Ratskinner

Adventurer
Also, what is in the Basic product may not need to be playtested openly. I refer to the Basic version of classes where preset choices are bundled into the PC's stats. In fact, we've known about this for a long time, but they never showed to us exactly how does a "Basic Fighter" looks like. This because a Basic Fighter is essentially just one of the many Fighters that you can build with the playtest rules, so they can playtest the standard Fighter and that includes the basic Fighter, without necessarily show to us what exactly the latter looks like in the BD&D product.

I actually wonder if the "Basic" game won't resemble an adventure in a format closer to a board game, with basically pregenerated characters and a small rulebook to adjudicate the adventure(s).
 

The basic game will have the core 4 classes and races.

Each class will have a single build, and it won't be specified as a specific build, it will just be "fighter" or "cleric." The builds in basic are valid options that will also be found amongst the larger set of options in standard.

They may or may not offer subraces--I'm going to say 5:3 odds against. Your character will still have a subrace, and when you grab the standard PHB and look at his stats you'll be able to tell what his subrace was, but it's quite likely the basic version won't tell you you are a hill dwarf, if will just say "dwarf."

It will use the minimum modules (so that means no modules for any area of the game where you don't have to pick one), and all module choices will be to give the most iconic flavor to the game.

No skills, no feats.

The majority of the level appropriate spells and monsters will be included (although some of the less iconic monsters aren't going to make the Basic cut).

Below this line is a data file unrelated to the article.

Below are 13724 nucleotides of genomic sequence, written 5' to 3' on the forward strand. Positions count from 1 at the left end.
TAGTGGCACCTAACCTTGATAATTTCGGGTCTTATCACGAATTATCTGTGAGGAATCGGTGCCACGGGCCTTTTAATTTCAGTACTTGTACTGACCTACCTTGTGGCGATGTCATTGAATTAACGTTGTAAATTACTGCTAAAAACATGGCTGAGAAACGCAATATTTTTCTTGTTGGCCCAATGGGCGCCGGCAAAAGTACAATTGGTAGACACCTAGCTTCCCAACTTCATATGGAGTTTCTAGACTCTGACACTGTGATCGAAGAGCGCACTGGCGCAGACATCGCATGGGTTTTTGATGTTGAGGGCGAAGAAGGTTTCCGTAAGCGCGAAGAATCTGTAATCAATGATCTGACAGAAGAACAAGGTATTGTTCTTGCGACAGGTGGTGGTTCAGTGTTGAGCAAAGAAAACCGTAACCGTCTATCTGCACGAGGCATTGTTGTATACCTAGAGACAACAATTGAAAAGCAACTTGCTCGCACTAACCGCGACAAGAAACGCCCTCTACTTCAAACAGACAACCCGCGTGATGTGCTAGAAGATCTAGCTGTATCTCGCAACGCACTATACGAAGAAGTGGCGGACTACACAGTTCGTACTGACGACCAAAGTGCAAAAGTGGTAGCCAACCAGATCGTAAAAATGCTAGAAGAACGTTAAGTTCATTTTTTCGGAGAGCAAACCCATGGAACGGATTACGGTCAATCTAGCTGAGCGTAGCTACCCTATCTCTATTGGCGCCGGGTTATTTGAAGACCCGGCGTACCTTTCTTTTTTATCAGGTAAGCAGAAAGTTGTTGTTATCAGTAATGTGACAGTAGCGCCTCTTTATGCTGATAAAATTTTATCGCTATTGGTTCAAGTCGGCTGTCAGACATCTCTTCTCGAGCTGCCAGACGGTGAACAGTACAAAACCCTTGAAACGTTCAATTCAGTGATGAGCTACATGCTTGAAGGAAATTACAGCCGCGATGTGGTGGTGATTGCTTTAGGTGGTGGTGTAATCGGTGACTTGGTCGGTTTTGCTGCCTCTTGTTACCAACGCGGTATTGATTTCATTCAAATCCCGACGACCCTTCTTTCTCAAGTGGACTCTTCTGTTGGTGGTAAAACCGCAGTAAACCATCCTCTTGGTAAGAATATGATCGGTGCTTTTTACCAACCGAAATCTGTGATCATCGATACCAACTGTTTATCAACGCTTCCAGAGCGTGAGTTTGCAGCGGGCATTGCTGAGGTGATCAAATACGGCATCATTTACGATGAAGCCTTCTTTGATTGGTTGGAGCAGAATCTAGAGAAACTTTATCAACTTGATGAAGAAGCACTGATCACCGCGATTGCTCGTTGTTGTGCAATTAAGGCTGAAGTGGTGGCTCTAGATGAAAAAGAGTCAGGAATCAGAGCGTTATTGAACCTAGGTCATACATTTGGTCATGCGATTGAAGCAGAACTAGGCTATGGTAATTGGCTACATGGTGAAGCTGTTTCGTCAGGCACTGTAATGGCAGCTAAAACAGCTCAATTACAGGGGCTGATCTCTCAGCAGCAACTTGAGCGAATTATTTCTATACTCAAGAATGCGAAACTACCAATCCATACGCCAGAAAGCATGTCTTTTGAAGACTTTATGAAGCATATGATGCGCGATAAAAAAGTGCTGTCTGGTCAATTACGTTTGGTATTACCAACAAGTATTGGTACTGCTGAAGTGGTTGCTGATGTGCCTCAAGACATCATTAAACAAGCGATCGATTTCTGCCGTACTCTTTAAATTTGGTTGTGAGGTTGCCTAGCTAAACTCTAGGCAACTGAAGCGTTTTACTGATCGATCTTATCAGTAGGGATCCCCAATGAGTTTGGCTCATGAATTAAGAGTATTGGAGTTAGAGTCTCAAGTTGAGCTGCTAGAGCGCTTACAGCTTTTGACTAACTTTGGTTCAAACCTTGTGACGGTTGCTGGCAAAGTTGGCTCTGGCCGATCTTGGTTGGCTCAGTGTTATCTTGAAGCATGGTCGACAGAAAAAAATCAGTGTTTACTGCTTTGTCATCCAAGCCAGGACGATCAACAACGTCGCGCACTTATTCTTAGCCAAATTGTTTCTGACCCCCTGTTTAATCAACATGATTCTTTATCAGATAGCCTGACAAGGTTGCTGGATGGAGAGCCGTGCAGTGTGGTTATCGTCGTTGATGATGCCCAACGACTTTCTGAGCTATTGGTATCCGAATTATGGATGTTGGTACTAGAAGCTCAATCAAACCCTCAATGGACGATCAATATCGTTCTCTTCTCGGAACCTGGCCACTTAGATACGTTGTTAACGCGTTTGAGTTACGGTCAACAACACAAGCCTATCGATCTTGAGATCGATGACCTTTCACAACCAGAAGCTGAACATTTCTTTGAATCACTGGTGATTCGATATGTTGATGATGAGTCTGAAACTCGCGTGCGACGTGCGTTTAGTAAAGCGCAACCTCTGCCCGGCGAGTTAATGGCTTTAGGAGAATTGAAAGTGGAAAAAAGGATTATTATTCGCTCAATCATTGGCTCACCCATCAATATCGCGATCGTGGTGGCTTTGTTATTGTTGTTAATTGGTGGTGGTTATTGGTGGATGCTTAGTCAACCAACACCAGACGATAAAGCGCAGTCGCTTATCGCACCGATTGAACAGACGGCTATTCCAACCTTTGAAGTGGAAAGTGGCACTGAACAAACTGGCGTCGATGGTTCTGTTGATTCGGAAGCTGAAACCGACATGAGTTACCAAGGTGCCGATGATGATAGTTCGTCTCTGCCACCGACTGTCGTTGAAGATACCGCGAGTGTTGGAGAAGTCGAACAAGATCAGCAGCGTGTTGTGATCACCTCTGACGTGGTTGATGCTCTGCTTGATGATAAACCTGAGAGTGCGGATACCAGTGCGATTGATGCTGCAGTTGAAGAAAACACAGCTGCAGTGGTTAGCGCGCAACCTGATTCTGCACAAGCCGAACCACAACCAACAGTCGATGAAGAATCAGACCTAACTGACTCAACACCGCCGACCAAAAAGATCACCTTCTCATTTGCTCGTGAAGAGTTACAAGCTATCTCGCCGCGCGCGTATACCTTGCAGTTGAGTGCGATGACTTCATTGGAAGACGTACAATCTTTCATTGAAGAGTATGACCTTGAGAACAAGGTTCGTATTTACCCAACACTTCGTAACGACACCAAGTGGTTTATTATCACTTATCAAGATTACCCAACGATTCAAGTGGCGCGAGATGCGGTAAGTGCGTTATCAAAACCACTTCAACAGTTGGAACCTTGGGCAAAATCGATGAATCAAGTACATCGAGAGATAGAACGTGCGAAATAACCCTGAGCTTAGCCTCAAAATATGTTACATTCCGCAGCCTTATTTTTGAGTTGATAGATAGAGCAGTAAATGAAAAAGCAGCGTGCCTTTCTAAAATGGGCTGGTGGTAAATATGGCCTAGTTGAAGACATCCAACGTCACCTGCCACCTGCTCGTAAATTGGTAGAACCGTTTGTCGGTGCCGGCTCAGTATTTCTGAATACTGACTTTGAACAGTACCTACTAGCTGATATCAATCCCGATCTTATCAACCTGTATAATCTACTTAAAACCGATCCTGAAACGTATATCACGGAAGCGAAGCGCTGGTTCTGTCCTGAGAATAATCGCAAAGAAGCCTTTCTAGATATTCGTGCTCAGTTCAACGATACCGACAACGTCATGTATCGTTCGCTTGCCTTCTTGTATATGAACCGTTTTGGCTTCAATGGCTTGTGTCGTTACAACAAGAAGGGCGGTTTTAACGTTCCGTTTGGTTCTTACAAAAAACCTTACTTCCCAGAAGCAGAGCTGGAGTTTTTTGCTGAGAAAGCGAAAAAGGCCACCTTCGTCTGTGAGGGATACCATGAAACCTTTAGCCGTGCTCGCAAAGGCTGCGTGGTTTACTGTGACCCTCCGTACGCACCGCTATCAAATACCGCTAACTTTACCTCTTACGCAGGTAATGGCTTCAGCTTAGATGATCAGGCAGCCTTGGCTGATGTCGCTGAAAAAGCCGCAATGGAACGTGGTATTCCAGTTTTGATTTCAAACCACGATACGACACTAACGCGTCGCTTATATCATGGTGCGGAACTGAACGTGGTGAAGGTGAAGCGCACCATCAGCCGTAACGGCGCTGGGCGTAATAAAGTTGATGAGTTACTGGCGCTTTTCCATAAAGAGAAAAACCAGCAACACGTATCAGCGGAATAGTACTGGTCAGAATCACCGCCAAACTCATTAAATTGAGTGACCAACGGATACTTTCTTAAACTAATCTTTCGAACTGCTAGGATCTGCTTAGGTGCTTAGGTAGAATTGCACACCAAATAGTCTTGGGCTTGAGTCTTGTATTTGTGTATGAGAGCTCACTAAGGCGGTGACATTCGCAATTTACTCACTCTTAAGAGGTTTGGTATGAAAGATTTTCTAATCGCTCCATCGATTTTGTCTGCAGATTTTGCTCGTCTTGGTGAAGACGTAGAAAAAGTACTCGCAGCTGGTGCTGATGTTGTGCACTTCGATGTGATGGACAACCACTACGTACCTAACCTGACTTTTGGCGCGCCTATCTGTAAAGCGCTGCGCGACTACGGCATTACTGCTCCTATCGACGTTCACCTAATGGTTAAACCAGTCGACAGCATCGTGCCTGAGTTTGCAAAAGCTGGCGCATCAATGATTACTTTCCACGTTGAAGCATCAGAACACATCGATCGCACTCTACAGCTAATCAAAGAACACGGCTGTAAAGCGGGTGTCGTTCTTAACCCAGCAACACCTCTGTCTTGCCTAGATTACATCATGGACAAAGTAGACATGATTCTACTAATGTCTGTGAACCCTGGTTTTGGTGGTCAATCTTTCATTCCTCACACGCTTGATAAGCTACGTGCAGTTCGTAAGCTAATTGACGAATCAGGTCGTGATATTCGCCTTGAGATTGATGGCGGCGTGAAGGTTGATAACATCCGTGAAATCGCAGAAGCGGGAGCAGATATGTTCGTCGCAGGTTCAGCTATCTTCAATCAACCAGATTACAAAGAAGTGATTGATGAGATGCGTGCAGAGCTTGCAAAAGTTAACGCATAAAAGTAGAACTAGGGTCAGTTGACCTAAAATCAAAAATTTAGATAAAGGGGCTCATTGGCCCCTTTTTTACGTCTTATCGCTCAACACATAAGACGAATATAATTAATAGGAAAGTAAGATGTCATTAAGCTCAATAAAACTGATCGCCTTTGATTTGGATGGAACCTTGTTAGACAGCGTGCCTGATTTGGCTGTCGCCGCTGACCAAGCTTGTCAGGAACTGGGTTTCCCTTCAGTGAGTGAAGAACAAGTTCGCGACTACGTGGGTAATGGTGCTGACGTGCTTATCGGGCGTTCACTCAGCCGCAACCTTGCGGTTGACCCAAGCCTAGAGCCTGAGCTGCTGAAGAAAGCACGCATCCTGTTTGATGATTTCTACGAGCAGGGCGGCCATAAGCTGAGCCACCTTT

They've mentioned it will probably only go to level 10, but that's fine, because you can literally play the basic game straight out of the standard books (and thus go all the way to 20 if you want), it's just that the basic game pre-selects from the standard game's options and doesn't offer the others.

It will come in a Red Box, because why not? I'm hoping for some dice and miniatures, but I don't know if I'll get those.

I'm probably going to end up playing standard with select advanced modules, but you can bet I'm going to be buying that Red Box too. Great way to introduce people to D&D, and great for nostalgia factor for many established players.
 

Zardnaar

Legend
I think they will find out what is popular and put that in the final product so bits and pieces from all of the packets will be turning up.
 

Li Shenron

Legend
I actually wonder if the "Basic" game won't resemble an adventure in a format closer to a board game, with basically pregenerated characters and a small rulebook to adjudicate the adventure(s).

It might have pregens but it will also have character creation rules, although obviously basic (see [MENTION=6677017]Sword of Spirit[/MENTION] for a good description of what Basic will offer in terms of choices vs what it will pre-select for you), because character creation (at the very least picking class+race and rolling for stats) is an essential part of D&D and they have said Basic will be a full game and not a sample. IMO if it only had pregens then it would be a sample, because you could not make your own PCs.
 

Iosue

Hero
In addition, Mearls has mentioned envisioning the game coming with something like a Temple of Elemental Evil supermodule that will take players from level 1 to 10.

So, imagine a group that enjoys playing board games -- maybe a family or group of friends. They regularly spend 1-2 hours a week playing such games. They go to their local Target and see the new Dungeons & Dragons Basic game. Maybe they have experience with a D&D board game. In any case, they buy it and try it out. The uses simple but comprehensive rules, and comes with a super-adventure that provides basically a year of play. They can make characters or use pre-gens. Everytime they play they get further into the super-adventure. By level 10, they're pretty comfortable with the system. Now they can start making their own adventures, or buying new ones, or smoothly transitioning into the Standard rules for more options, and more rules for different playstyles. Ideally, one or more the group gets really hooked and becomes a hardcore RPG gamer.